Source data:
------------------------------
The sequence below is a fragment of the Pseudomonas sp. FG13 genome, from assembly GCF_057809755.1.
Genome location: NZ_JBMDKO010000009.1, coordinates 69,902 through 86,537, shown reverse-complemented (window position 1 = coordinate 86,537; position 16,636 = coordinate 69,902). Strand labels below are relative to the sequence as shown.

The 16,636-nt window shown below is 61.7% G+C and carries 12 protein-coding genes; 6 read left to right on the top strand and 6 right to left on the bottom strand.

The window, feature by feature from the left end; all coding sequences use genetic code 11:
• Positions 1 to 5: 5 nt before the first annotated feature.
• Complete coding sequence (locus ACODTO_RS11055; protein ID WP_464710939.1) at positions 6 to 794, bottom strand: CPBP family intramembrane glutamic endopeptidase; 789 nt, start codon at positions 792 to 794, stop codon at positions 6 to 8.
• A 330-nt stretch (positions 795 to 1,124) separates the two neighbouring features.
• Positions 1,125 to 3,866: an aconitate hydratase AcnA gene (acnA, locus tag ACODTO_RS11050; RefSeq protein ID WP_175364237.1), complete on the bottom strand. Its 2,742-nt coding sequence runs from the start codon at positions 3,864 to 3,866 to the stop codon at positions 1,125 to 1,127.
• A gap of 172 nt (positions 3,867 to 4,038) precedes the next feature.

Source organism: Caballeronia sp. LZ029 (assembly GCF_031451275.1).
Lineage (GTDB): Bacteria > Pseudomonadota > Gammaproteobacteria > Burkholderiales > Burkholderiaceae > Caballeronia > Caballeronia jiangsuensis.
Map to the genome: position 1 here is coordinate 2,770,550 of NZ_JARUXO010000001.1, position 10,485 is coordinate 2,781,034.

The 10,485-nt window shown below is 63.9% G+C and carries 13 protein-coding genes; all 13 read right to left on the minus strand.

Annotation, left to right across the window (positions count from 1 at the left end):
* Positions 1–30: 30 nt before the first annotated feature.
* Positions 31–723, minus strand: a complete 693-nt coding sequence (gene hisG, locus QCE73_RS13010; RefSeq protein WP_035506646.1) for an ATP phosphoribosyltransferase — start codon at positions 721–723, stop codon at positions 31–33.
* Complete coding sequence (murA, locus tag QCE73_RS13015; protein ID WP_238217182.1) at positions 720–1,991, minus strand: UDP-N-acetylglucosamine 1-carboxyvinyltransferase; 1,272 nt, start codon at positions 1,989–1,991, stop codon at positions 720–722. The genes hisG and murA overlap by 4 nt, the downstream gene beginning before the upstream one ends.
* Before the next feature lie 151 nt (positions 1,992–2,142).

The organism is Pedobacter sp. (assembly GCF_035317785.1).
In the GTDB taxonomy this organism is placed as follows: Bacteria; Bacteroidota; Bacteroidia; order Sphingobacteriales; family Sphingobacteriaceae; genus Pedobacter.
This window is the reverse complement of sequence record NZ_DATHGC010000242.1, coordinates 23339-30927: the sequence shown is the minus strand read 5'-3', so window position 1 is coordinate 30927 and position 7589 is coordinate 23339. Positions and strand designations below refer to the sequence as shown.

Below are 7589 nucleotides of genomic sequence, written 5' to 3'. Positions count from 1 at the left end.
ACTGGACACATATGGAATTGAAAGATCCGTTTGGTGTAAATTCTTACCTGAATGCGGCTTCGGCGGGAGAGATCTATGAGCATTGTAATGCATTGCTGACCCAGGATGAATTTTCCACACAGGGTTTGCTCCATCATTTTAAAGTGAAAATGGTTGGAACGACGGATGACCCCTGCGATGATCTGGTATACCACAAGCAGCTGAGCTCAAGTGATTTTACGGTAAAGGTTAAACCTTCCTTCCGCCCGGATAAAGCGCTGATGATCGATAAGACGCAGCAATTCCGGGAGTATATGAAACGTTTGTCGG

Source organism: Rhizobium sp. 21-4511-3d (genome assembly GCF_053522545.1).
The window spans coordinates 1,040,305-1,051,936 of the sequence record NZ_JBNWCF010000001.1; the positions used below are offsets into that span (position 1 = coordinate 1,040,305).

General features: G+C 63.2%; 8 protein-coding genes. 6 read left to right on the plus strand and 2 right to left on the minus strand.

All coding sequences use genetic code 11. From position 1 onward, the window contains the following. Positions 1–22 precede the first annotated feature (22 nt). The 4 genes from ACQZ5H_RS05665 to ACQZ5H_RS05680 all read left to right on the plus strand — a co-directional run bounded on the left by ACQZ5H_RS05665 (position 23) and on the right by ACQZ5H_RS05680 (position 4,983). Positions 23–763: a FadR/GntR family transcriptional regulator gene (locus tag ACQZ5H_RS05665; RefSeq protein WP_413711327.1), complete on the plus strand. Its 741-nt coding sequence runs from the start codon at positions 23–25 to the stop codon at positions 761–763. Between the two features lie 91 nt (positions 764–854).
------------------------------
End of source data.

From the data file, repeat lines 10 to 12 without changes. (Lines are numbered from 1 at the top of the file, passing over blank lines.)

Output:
Source organism: Caballeronia sp. LZ029 (assembly GCF_031451275.1).
Lineage (GTDB): Bacteria > Pseudomonadota > Gammaproteobacteria > Burkholderiales > Burkholderiaceae > Caballeronia > Caballeronia jiangsuensis.
Map to the genome: position 1 here is coordinate 2,770,550 of NZ_JARUXO010000001.1, position 10,485 is coordinate 2,781,034.